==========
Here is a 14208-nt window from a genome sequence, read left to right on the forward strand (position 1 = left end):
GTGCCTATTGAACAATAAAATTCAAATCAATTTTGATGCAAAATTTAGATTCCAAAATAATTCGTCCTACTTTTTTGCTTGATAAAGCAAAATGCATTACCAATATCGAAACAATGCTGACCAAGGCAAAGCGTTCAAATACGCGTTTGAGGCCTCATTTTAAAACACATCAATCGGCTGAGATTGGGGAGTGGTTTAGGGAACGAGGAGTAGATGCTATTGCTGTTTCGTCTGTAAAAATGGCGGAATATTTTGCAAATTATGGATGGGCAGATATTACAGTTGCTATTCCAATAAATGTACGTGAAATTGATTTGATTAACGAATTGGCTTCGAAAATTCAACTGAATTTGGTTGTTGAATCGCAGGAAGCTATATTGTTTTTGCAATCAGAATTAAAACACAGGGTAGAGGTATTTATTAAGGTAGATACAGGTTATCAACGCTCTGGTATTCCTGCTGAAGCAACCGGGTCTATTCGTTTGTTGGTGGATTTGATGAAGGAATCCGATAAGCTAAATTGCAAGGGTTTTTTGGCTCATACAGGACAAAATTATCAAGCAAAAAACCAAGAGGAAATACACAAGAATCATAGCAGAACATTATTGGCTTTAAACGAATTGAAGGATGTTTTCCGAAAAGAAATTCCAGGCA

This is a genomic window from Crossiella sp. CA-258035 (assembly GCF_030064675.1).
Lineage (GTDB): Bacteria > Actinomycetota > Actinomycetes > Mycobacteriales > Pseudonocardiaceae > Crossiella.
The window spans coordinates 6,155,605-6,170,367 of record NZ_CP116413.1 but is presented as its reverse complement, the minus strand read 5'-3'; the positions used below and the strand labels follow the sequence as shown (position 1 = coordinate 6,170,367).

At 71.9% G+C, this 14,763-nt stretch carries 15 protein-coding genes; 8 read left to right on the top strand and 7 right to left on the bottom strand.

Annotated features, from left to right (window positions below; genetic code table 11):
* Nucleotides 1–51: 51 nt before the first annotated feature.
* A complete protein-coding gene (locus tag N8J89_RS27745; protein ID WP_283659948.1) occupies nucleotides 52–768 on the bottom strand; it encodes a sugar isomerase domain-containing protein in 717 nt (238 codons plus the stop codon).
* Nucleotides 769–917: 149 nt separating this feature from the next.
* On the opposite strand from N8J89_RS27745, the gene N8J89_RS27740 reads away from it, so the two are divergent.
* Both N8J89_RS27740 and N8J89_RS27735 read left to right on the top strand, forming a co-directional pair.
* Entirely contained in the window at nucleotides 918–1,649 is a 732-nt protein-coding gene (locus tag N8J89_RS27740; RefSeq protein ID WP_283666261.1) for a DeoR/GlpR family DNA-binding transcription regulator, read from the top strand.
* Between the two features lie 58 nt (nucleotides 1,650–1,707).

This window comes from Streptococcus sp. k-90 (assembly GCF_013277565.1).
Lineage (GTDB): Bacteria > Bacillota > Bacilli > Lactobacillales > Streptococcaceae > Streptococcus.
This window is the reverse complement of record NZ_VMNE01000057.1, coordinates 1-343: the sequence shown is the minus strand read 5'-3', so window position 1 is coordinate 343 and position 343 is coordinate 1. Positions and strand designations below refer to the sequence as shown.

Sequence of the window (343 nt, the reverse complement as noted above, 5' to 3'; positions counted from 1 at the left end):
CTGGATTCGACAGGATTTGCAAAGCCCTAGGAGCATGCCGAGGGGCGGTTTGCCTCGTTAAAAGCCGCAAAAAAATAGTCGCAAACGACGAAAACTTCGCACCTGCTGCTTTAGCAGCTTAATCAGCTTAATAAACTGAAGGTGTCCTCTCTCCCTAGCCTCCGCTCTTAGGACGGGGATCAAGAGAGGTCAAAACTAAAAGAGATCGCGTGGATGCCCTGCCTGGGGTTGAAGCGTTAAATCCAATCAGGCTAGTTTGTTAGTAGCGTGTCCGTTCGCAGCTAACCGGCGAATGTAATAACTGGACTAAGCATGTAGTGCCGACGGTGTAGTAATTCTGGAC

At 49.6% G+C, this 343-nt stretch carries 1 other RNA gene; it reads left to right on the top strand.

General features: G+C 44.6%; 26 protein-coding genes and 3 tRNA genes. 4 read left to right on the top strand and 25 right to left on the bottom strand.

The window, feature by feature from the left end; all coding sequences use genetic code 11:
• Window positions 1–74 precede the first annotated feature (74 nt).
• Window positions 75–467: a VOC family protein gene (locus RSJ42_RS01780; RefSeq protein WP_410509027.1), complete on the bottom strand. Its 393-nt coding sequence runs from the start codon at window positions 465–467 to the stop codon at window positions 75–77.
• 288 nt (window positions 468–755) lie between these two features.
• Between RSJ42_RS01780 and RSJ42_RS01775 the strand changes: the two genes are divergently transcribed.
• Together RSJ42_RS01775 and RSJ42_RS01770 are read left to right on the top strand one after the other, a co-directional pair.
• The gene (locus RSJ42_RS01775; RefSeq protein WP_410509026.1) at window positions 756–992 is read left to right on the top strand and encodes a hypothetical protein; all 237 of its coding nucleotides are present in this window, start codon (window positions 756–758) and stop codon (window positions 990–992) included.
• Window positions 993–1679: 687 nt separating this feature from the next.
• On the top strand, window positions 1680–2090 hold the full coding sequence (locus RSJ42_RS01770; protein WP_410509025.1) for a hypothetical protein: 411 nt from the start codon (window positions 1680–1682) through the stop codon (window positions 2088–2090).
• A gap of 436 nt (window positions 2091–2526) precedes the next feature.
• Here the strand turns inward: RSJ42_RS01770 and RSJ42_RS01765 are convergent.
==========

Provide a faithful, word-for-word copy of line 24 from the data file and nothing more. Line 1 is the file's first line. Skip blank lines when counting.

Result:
• Window positions 75–467: a VOC family protein gene (locus RSJ42_RS01780; RefSeq protein WP_410509027.1), complete on the bottom strand. Its 393-nt coding sequence runs from the start codon at window positions 465–467 to the stop codon at window positions 75–77.